Yale romanization of Korean

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The Yale romanization of Korean was developed by Samuel Elmo Martin and his colleagues at Yale University about half a decade after McCune–Reischauer. It is the standard romanization of the Korean language in linguistics.


The Yale system places primary emphasis on showing a word's morphophonemic structure. This distinguishes it from the other two widely used systems for romanizing Korean, the Revised Romanization of Korean (RR) and McCune–Reischauer. These two usually provide the pronunciation for an entire word, but the morphophonemic elements accounting for that pronunciation often cannot be recovered from the romanizations, which makes them ill-suited for linguistic use. In terms of morphophonemic content, the Yale system's approach can be compared to North Korea's former New Korean Orthography.

The Yale system tries to use a single consistent spelling for each morphophonemic element irrespective of its context. But Yale and Hangul differ in how back vowels are handled.

Yale may be used for both modern Korean and Middle Korean. There are separate rules for Middle Korean. Martin's 1992 Reference Grammar of Korean uses italics for Middle Korean as well as other texts predating the 1933 abandonment of arae a, whereas it shows current language in boldface.


Yale writes basic vowels as a, e, o, and u. Vowels written to the right in Hangul (ㅏ, ㅓ) are written as a or e, and vowels that are written below (ㅗ,ㅜ,ㆍ, ㅡ) are o or u. Yale indicates fronting of a vowel (Middle Korean diphthongs), written in Hangul as an additional i, with a final -y. Palatalization is shown by a medial -y-.

Although Hangul treats the rounded back vowels (ㅜ, ㅗ) of Middle Korean as simple vowels, Yale writes them as a basic vowel (ㅡ, ㆍ), combined with a medial -w-.

1. Since Modern Standard Korean has lost the vowel (arae a), the medial w in (wo in Middle Korean), can be omitted. Thus, it is important to consider the time period in question when the romanization is interpreted.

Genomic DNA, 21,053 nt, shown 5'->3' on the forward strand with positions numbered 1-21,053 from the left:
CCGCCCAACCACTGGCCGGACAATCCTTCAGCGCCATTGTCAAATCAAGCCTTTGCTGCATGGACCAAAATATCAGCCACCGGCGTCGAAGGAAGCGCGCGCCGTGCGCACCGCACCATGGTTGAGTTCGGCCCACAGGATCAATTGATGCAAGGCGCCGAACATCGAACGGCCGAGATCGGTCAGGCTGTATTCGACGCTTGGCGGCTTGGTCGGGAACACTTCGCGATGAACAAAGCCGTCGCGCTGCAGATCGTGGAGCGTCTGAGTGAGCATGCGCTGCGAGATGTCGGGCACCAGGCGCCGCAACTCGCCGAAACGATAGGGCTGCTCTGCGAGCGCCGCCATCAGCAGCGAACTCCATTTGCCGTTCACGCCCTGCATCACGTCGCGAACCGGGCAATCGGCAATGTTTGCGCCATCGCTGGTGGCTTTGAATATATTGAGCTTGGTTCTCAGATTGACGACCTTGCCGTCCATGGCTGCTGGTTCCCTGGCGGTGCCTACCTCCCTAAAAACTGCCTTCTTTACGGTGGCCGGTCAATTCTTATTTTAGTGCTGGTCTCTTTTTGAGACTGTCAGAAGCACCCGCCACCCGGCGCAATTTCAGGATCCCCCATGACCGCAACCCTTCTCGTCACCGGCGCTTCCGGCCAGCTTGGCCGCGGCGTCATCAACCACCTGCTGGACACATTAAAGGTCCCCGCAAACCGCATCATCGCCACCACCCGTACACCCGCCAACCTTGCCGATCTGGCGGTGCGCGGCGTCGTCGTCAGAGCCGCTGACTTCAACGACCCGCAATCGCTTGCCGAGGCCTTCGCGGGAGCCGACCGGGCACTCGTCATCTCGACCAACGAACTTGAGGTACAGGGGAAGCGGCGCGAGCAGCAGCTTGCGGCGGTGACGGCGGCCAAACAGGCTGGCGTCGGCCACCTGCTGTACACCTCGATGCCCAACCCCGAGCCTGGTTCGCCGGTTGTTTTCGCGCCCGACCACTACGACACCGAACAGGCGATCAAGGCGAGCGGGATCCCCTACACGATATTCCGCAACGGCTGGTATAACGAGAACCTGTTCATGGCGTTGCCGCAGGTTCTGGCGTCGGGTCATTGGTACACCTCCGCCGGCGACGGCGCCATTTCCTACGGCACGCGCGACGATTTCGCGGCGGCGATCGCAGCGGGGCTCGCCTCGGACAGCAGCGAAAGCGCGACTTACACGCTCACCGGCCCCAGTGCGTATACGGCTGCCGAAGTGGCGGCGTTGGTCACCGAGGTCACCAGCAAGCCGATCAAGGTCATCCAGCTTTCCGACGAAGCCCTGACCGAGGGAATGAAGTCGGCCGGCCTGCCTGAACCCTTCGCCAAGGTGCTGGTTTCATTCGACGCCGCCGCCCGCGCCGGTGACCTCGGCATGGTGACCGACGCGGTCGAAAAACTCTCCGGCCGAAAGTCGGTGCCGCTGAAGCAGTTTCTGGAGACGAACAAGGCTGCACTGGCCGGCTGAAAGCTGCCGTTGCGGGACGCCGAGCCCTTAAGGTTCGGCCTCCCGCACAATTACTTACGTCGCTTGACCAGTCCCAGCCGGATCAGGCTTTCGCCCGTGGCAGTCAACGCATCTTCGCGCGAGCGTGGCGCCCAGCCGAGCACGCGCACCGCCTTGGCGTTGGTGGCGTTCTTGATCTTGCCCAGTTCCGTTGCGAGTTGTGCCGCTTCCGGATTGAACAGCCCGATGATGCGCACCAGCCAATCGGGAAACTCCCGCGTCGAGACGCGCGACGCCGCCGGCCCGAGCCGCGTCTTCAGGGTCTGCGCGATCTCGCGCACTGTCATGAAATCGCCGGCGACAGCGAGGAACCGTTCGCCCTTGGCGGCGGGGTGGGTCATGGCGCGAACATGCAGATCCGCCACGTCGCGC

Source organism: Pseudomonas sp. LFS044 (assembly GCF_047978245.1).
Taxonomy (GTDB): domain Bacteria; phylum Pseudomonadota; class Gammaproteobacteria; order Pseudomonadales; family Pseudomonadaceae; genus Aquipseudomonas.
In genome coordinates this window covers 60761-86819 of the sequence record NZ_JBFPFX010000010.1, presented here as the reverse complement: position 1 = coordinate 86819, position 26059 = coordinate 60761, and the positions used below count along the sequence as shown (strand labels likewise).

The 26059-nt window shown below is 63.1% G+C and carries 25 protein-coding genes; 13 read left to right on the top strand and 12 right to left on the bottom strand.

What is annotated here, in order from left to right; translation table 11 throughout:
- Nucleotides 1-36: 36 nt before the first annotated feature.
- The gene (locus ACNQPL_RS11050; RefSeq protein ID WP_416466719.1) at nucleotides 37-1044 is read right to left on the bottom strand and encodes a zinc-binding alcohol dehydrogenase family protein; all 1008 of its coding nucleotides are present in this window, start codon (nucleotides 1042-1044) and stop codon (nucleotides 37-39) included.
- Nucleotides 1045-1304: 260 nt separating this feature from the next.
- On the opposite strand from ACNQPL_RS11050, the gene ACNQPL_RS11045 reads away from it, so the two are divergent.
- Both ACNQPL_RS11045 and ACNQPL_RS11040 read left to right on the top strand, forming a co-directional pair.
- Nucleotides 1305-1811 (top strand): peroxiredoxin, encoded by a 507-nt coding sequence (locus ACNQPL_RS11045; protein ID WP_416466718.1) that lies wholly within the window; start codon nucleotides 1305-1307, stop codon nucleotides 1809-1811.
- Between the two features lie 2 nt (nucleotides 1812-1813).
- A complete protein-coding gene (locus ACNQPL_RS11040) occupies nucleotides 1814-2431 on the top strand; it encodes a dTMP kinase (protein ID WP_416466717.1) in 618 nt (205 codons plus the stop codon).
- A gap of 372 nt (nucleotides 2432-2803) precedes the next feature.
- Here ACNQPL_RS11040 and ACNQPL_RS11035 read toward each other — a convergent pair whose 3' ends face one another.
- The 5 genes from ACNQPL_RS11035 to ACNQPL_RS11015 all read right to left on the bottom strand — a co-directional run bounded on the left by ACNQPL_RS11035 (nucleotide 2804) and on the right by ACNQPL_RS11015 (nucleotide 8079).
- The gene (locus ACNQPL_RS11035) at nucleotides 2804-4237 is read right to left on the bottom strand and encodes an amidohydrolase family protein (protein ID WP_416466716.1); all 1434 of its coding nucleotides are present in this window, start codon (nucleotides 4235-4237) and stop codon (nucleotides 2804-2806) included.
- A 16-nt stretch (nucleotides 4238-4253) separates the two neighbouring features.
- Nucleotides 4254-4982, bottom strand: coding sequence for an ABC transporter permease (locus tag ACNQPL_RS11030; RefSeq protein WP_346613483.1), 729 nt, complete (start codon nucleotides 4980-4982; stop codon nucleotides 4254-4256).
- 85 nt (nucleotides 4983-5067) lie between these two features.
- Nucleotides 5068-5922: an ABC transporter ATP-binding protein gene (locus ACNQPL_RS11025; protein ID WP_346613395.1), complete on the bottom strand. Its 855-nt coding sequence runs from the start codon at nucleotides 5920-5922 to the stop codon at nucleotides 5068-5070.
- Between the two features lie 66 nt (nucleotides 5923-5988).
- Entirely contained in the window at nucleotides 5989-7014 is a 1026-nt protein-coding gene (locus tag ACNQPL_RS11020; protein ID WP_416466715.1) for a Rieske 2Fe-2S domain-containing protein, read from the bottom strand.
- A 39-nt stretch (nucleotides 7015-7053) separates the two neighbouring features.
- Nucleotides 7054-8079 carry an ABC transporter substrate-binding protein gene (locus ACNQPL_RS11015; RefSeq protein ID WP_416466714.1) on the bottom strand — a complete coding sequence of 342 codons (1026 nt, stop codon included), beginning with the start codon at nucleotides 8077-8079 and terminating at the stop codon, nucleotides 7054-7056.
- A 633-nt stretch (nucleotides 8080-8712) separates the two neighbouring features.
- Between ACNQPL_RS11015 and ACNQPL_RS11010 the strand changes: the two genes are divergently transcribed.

2. As this w is not phonemically distinctive after labial consonants in Modern Korean, Yale then omits it and merges hangul (RR u) and (RR eu). Thus, there is no one-to-one correspondence in the spelling of back vowels.


Yale uses unvoiced consonant letters to write Modern Korean consonants. Middle Korean (bansiot) is written as z. Tense consonants and consonant clusters are transcribed according to the Hangul spelling. Aspirated consonants are written as if they were clusters ending in h.


Other symbols

The letter q indicates reinforcement which is not shown in hangul spelling:

A period indicates the orthographic syllable boundary in cases of letter combinations that would otherwise be ambiguous. It is also used for other purposes such as to indicate sound change:

A macron over a vowel letter indicate that in old or dialectal language, this vowel is pronounced long:

Accents marks are used instead of or in addition to the macron when recording dialects, such as Gyeongsang or Hamgyeong, which have retained tones. Note: Vowel length (or pitch, depending on the dialect) as a distinctive feature seems to have disappeared at least among younger speakers of the Seoul dialect sometime in the late 20th century.

A superscript letter indicates consonants that have disappeared from a word's South Korean orthography and standard pronunciation. For example, the South Korean orthographic syllable (RR yeong) is romanized as follows:

The indication of vowel length or pitch and disappeared consonants often make it easier to predict how a word is pronounced in Korean dialects when given its Yale romanization compared to its South Korean hangul spelling.

High levels of analysis

At higher levels of morphological abstraction, superscript and subscript vowel symbols joined by a slash may be used to indicate alternations due to vowel harmony. If used for modern day language, this just means the symbol ea, though Middle Korean also had the vowel alternation uo.

An apostrophe may be used for vowel elision or crasis.

Special letters may be used to indicate final consonants in stem changing verbs. In this example, T stands in for the alternation between and

See also

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